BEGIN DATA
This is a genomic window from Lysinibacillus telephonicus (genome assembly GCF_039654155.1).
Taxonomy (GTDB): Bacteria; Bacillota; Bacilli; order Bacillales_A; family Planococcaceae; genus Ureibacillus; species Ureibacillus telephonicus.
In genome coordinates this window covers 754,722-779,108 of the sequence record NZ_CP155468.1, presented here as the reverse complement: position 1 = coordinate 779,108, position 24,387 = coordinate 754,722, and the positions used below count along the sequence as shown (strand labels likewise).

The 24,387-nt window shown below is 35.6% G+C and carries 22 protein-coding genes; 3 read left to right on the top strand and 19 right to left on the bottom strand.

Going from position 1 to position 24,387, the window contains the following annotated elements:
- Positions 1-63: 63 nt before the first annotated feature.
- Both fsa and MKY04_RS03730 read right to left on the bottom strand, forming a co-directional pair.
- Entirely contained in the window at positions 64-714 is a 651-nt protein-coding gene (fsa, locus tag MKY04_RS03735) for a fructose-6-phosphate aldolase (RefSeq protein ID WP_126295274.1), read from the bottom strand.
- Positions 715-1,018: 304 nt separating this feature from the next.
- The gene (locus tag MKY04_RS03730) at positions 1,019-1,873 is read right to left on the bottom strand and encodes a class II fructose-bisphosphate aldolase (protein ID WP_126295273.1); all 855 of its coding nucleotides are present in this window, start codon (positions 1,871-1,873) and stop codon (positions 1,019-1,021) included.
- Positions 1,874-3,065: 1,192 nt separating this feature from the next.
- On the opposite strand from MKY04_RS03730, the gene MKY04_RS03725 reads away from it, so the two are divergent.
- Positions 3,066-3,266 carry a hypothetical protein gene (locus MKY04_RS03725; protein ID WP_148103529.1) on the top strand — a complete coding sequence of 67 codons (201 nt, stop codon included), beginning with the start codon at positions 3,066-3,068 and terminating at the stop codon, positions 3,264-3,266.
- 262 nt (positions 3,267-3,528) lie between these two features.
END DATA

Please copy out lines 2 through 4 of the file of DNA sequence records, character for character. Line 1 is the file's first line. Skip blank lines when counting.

Taxonomy (GTDB): Bacteria; Bacillota; Bacilli; order Bacillales_A; family Planococcaceae; genus Ureibacillus; species Ureibacillus telephonicus.
In genome coordinates this window covers 754,722-779,108 of the sequence record NZ_CP155468.1, presented here as the reverse complement: position 1 = coordinate 779,108, position 24,387 = coordinate 754,722, and the positions used below count along the sequence as shown (strand labels likewise).

The 24,387-nt window shown below is 35.6% G+C and carries 22 protein-coding genes; 3 read left to right on the top strand and 19 right to left on the bottom strand.